Australian Broadcasting Corporation
TV PROGRAM TRANSCRIPT
Drug companies pressure Govt to review FTA
Reporter: Jeremy Thompson
MAXINE McKEW: Well, the debate over the cost of medicines in Australia took a new twist today, with Acting Prime Minister Mark Vaile declaring the Government will have a second look at provisions within the Free Trade Agreement with the United States. They’re provisions that were specifically designed to keep the cost of pharmaceuticals down. At present, large fines can be imposed on drug companies that seek to extend the life of patents by making small changes in the drug and applying for a new patent. Now, this practice is referred to as ’evergreening’ and it means the patent never expires. It also means that cheaper generic drugs never make it to market. Critics argue that if evergreening is not embargoed, consumers will be paying much, much more for their medicines, but the Government says there’s no risk of that. Jeremy Thompson reports.
JEREMY THOMPSON: It was mid-2004 and the political landscape was so much different then. The Government did not control the Senate and to get the free trade agreement with the United States through it had to dance with the devil on prescription drugs.
MARK LATHAM, FORMER OPPOSITION LEADER (AUGUST 2004): Labor’s amendments will ensure that where a court determines that part or all of a patent claim is invalid and legal action has been used to unreasonably delay a generic drug coming onto the market, that is, to the disadvantage of Australian consumers, then heavy penalties and damages will apply.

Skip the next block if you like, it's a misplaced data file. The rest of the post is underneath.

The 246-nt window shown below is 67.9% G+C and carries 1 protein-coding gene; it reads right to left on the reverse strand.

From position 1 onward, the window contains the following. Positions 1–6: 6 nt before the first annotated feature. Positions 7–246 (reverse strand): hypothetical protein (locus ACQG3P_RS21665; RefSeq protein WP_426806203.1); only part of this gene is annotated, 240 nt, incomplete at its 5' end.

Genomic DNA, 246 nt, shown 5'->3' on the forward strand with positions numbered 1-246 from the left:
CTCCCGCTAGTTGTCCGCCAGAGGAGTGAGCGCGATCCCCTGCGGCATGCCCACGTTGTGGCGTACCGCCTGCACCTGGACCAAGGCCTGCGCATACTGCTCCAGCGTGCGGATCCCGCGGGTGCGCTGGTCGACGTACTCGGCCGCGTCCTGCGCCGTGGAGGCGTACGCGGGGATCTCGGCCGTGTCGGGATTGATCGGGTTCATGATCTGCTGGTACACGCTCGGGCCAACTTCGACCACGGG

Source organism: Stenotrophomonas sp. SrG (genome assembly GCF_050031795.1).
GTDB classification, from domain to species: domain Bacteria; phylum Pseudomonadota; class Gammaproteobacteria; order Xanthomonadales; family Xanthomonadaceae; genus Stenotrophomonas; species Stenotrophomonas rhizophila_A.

JEREMY THOMPSON: The amendments, perhaps the most significant legacy of Mark Latham’s fleeting leadership, were passed with Government support. They had the effect of banning so-called ’evergreening’, subtle changes made to medicines by drug companies to ensure their 20-year patents never expire.
DR TOM FAUNCE, LAW FACULTY, ANU: They stick two drugs together in the same capsule, they cook up a new use for a drug, they change the colour of the drug, the delivery system. There’s thousands of different ways. Each drug now comes encrusted with about 50 or 60 or sometimes 100 different patents, all designed to prolong its capacity to earn that company money.
JEREMY THOMPSON: Dr Tom Faunce of the Australian National University’s law faculty is researching the impact of the free trade agreement on Australia’s medicine policy. The Pharmaceutical Benefit’s Scheme delivers some of the cheapest drugs in the world to Australians. Dr Faunce says that now could be under threat.
DR TOM FAUNCE: The anti-evergreening amendments send a very important signal about what Australia’s signals were in relation to the trade deal and the PBS, that these technical changes wouldn’t lead to high medicines prices.
JEREMY THOMPSON: In the other corner are the drug companies they’ve long been leery of the Latham amendments, but insist that evergreening is a foreign problem, that it doesn’t happen in Australia.
KEIRAN SCHNEEMAN, MEDICINES AUSTRALIA: It’s around the issue of uncertainty. It’s the message that’s being sent by the legislation. It’s the fact that our industry is being picked on and that if it were able to evergreen, that it could potentially face multimillion-dollar fines. That level of uncertainty will discourage new investment in biotech and in pharmaceuticals and that’s undesirable and that’s something that we want to ensure we protect.
DR TOM FAUNCE: We’ve found absolutely no evidence that these anti-evergreening amendments are having any detrimental effect on the pharmaceutical industry.